Shawn L. Bird

Original poetry, commentary, and fiction. All copyrights reserved.

poem- where August 13, 2014

When you went away

full of dreams and plans

we waved your plane off

and wondered how reality

could possibly live up to

your unreasonable expectations.

We let you go to find your way

and when nothing is

what you thought it’d be

We have faith that

you will figure out

the reason,

and create reasonable

reality

for yourself.

 

quote- babies: possibilities and reality March 16, 2014

Filed under: Quotations — Shawn L. Bird @ 11:15 pm
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My daughter was born on Good Friday, and Easter Sunday found me in the hospital chapel.  The pastor was speaking about change.  I sat in the back and bawled.  I didn’t know exactly why I was crying, but I was overwhelmed with post-partum hormones and the realization that my life would never be the same.  This conversation between characters Claire and Jenny reminded me of that time in my life.

“I’ve thought that perhaps that’s why women are so often sad, once the child’s born,” she said meditatively, as though thinking aloud.  “Ye think of them while ye talk and you have a knowledge of them as they are inside ye,  the way you think they are.  And then they’re born, and they’re different—not the way ye thought of them inside at all.  And ye love them, o’ course, and get to know them the way they are.. but still, there’s the thought of the child ye once talked to in your heart, and that child is gone.  So I think it’s the grievin’ for the child unborn that ye feel, even as ye hold the born one in your arms.”  She dipped her bead and kissed her daughter’s downy skull.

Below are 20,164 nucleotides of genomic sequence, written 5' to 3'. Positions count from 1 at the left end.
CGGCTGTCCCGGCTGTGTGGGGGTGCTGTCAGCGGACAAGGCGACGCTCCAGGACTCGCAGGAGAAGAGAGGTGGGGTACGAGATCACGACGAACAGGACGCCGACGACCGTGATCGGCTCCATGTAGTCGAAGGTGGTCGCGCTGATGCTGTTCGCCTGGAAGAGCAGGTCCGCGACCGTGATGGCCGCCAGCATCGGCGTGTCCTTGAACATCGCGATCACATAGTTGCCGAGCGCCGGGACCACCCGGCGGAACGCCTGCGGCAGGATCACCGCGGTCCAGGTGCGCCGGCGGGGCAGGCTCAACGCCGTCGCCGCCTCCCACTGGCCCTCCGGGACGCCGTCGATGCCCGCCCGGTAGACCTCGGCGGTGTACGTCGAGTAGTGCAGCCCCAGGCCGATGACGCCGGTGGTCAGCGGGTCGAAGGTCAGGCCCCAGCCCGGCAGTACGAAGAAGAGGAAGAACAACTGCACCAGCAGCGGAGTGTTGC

“Yes,” I said.  “Before…it’s all possibility.  It might be a son, or a daughter.  A plain child, a bonny one.  And then it’s born, and all the things it might have been are gone, because now it is.”              

                …”And a daughter is born, and the son that she might have been is dead,” she said quietly.  “And the bonny lad at your breast has killed the wee lassie ye thought ye carried.  And ye weep for what you didn’t know, that’s gone for good, until you know the child you have, and then at last it’s as thought they could never have been other than they are , and ye feel naught but joy in them.  But ‘til then, ye weep easy.” 

(Diana Gabaldon in Dragonfly in Amber  p. 549)

 

poem- blind January 11, 2014

Filed under: Poetry — Shawn L. Bird @ 11:34 am
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To a tiny toddling boy

you exclaimed his father’s stupidity

and explained to the

confused face that he was

mommy’s best friend.

No pressure

for his future wife,

that.

 

 

poem- choose pink December 7, 2013

Filed under: Poetry — Shawn L. Bird @ 6:11 pm
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“No, honey!” the mother said

reaching across that table and plucking

a crayon from her daughter’s hand.

“The sky isn’t pink.  Here,